The Dark Knights Rise: The Epic Story Of Black Sabbath In the 70s
How four unlikely revolutionaries changed music forever.
For all its superstitious connotations, Friday, February 13, 1970 was an inauspicious day. The world kept turning as it always had. Politicians clashed, wars were fought in the name of religion, science continued its inexorable march forward, people were born, people died.
Actually, that’s not strictly true. Friday, February 13, 1970 was auspicious for one reason. It was the day that Black Sabbath released their first album and diverted the course of music forever.
These four former hippies from the streets of working-class Birmingham weren’t the first band to cotton on to the artistic and commercial value of turning up their amps – Led Zeppelin and Free both beat them to it. But Sabbath swapped those bands’ carnal fixations for something more apocalyptic and ominous.
They were a band of their times. A reaction to the lysergic libertarianism of the 60s, their songs were scorched with imagery of war, horror, mental illness and death. If Zeppelin were epic fantasists, then Sabbath were a shot of harsh reality.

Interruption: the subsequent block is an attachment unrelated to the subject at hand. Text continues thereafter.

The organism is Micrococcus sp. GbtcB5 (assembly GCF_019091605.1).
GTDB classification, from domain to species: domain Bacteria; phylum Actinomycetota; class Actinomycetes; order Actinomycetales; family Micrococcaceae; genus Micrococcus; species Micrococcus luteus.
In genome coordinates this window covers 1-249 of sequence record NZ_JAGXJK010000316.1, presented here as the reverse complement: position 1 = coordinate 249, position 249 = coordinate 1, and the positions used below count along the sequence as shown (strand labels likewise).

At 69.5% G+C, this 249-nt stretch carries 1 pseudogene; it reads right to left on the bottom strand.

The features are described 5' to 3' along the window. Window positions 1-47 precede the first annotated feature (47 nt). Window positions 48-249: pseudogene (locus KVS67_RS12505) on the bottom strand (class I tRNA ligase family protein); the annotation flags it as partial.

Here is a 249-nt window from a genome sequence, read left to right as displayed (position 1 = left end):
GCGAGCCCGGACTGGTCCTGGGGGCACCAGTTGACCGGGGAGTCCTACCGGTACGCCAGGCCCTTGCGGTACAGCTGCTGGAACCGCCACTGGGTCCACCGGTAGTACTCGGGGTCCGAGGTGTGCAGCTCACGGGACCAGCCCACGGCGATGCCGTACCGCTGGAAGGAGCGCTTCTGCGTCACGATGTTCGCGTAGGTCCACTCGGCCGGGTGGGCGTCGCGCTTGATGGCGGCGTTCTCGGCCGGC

But it was the music that separated them from all the other bands crawling from rock’s primordial soup. Darker and heavier than anything that had come before, Sabbath were a four-man industrial revolution whose aftershocks can still be felt today.
Their original visionary incarnation spanned the whole of the 70s, though it was the six landmark albums they released between 1970 and 1975 that cemented their reputation as one of the founding fathers of heavy metal and hard rock. The chaos that surrounded them was mirrored in their songs, even as the same chaos was pulling them apart.
There’s another Friday, February the 13th in 2015, but it’s unlikely any band will release a record on that day that will echo down the ages like the first Black Sabbath record did. Forty-five years on from that magnificent debut, this is the story of a decade in which four lunatics from Birmingham changed everything.